SCIENTISTS WHO MOANED when they read this week that President Bush favors teaching "intelligent design" along with the Darwinian theory of evolution should be grateful for how far the president has come. In 1999, as Texas governor and GOP presidential front-runner, George W. Bush said much the same about creationism, which tried to force natural history to match the biblical creation story. At least creationism's successor, known as ID to its adherents, makes room for paleontology and human descent from apes.
Beyond that, politicians' support for what they call "balance" still damages both science and faith.
In a broad interview Monday with Texas newspapers, Bush agreed with the idea of teaching intelligent design as well as evolution, saying, "I think that part of education is to expose people to different schools of thought." If only different schools of thought (say, capitalism versus Marxism) were involved, we'd say, sure, go for it. However, ID and evolutionary theory are not just irreconcilable; they are in realms as distant as astronomy and the polka.
ID posits (quoting from the Intelligent Design Network website) "that certain features of the universe and of living things" -- the eye is often cited -- "are best explained by an intelligent cause rather than an undirected process like natural selection." Its adherents see the "intelligent cause" as a divine one.
Evolutionary theory doesn't claim to explain everything, but theorizes that from the earliest life, genetic mutations providing a survival edge were retained and amplified, leading to species diversity and specialized traits (such as Lance Armstrong's lung capacity or fluorescent deep-water fish).
Both are, to a certain point, about biology. But ID also demands belief in the untestable. There it becomes faith, not science. Science explicitly rejects belief without direct or indirect evidence. Teaching students, at taxpayer expense, to see them as comparable leads straight off the path of scientific rigor. The best scientists may, of course, cherish a religious faith, but they don't confuse one for the other.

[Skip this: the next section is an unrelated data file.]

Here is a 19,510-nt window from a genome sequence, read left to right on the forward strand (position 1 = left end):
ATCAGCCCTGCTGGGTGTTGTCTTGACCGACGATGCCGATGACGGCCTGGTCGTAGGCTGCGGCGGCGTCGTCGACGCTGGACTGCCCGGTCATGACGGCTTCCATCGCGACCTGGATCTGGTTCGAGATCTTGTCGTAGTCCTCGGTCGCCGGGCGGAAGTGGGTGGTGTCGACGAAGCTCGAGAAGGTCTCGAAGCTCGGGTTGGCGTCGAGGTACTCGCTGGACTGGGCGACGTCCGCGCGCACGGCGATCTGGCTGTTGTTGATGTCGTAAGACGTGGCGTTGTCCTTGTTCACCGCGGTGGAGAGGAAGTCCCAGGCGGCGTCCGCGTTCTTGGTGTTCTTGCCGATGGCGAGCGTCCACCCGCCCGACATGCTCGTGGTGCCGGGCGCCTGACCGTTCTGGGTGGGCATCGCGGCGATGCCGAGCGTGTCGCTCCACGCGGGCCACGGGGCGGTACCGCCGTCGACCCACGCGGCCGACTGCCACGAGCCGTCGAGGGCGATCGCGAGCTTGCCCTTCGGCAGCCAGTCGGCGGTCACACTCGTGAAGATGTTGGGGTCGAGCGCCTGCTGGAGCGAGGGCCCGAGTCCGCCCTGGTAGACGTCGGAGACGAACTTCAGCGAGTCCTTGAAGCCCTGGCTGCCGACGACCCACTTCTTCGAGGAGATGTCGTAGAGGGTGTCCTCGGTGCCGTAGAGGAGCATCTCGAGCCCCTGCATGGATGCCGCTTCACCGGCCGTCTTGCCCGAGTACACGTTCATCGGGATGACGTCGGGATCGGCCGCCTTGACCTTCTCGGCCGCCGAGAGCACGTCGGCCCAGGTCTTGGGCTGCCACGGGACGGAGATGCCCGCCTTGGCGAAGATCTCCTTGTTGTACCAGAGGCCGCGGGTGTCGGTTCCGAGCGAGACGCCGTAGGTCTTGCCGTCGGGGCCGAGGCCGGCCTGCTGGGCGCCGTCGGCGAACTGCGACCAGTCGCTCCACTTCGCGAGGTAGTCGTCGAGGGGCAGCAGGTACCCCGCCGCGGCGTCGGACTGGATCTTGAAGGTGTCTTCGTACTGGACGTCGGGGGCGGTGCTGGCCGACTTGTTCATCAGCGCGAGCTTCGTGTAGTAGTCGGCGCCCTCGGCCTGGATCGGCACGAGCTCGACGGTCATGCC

Still, the fight plays out in school districts across the nation, egged on by politicians who see religion as a path to votes. Bush is far from alone. In 1999, soon after Bush said "both [creationism and evolution] ought to be taught," Vice President Al Gore said through a spokesman that schools should teach evolution but local boards "should be free to teach creationism as well." Gore backtracked, but he deserved all the scorn aimed his way by scientists and teachers.
Bush's rather offhand statement this week may have been unconsidered. In that case, he should clarify what he meant by "schools of thought." Or it may have been well-considered, getting his message across to the base without being too specific.
His administration has not been kind to natural scientists. Some have left government after their findings were disregarded or changed to match policy. Teaching intelligent design would be an even greater blow to U.S. scientific credibility.